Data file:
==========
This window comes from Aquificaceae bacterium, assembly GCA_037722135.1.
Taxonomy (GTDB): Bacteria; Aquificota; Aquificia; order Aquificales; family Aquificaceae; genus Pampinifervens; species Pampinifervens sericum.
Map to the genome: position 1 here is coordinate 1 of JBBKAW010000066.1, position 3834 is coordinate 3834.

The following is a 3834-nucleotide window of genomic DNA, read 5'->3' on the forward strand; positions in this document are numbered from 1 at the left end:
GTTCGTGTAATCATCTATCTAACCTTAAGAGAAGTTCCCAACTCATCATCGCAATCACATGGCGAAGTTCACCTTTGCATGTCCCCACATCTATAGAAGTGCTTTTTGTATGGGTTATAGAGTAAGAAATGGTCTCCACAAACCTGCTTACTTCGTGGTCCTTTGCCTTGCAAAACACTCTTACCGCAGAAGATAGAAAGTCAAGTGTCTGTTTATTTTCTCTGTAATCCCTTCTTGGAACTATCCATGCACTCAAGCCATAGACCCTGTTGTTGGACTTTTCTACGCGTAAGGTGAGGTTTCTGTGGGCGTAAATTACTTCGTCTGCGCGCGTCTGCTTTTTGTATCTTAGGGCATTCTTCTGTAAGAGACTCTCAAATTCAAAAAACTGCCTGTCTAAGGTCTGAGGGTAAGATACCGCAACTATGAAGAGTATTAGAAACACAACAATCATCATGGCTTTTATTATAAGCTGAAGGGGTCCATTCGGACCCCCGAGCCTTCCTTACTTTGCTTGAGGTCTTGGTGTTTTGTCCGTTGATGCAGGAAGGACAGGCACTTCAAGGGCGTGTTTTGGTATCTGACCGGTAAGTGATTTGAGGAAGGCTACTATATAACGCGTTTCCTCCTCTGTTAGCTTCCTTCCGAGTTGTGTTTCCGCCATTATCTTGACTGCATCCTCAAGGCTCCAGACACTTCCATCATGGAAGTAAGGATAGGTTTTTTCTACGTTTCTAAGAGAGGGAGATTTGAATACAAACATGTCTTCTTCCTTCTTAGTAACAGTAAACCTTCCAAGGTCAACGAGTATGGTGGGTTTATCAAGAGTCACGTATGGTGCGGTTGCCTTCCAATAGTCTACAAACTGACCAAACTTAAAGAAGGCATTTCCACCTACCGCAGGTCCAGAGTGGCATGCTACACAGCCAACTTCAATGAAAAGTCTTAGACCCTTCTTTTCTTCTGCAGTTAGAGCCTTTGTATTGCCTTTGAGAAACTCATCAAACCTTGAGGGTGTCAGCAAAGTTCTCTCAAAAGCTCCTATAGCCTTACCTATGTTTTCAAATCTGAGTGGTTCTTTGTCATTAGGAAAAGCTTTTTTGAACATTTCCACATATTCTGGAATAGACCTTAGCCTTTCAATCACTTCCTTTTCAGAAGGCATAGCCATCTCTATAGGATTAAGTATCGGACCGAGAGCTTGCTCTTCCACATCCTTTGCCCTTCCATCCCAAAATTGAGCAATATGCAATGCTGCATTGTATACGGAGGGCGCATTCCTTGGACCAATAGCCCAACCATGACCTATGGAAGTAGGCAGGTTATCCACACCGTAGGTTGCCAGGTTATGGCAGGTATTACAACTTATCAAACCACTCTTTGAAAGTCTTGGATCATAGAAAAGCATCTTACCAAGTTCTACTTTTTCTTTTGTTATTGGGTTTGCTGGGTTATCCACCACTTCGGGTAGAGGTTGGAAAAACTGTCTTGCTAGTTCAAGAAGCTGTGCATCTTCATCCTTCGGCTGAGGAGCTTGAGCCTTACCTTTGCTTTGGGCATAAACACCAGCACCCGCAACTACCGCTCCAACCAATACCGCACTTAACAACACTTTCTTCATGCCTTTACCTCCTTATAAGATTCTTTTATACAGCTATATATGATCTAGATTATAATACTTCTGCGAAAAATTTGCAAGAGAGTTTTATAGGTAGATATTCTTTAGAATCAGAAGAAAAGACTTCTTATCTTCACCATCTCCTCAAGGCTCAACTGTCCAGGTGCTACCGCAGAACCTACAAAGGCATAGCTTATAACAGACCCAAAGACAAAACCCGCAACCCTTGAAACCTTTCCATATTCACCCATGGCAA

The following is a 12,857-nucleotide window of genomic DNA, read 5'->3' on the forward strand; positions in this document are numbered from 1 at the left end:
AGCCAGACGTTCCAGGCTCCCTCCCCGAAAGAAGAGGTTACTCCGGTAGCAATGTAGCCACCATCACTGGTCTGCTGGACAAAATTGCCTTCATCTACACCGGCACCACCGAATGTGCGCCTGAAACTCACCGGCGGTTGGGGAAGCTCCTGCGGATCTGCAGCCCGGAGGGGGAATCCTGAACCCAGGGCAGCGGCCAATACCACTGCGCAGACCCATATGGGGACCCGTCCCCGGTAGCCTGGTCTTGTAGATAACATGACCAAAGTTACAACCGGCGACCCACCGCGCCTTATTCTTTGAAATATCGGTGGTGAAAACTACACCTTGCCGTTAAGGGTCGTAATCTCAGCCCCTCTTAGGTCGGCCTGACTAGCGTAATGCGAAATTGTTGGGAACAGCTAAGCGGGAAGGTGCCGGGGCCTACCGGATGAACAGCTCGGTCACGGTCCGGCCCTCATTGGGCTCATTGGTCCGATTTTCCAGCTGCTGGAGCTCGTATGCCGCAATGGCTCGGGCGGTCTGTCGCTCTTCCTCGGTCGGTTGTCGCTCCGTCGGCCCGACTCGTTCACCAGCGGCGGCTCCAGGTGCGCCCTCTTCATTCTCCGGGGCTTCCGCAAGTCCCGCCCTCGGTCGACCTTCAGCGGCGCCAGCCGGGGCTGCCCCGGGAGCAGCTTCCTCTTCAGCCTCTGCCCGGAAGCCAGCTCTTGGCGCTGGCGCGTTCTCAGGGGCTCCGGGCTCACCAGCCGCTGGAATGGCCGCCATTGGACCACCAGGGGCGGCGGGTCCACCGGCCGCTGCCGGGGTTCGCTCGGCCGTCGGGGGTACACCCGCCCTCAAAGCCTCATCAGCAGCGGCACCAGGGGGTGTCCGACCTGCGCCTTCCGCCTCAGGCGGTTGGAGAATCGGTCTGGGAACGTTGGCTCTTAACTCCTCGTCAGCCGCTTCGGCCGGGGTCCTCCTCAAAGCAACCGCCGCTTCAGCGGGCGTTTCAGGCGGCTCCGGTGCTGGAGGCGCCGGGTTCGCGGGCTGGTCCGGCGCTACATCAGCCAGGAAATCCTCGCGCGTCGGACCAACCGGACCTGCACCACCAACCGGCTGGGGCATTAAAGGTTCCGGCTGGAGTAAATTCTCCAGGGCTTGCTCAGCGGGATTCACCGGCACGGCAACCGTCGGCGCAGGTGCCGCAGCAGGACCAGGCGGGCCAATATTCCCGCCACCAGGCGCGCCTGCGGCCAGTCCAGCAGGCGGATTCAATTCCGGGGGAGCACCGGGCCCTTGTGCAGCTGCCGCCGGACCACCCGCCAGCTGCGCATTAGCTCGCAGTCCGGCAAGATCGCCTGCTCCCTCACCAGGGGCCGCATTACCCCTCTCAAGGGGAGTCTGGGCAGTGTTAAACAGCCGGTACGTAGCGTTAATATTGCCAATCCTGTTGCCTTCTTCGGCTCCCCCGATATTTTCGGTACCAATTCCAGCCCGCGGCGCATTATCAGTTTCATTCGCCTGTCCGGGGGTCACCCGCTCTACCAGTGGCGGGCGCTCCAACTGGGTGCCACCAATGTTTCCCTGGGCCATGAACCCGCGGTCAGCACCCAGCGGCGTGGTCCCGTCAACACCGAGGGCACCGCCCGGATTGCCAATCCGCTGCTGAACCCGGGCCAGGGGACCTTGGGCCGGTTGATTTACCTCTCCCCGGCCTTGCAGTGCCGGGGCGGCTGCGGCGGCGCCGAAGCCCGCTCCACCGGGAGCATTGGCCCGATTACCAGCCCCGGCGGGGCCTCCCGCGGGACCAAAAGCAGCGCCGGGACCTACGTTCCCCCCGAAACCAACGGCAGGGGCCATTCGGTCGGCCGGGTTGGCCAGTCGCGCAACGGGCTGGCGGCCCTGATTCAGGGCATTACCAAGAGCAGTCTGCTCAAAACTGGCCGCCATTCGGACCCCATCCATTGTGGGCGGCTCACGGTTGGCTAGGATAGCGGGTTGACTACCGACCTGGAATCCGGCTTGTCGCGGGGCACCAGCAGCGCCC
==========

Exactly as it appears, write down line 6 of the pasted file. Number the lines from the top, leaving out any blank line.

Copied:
The following is a 12,857-nucleotide window of genomic DNA, read 5'->3' on the forward strand; positions in this document are numbered from 1 at the left end: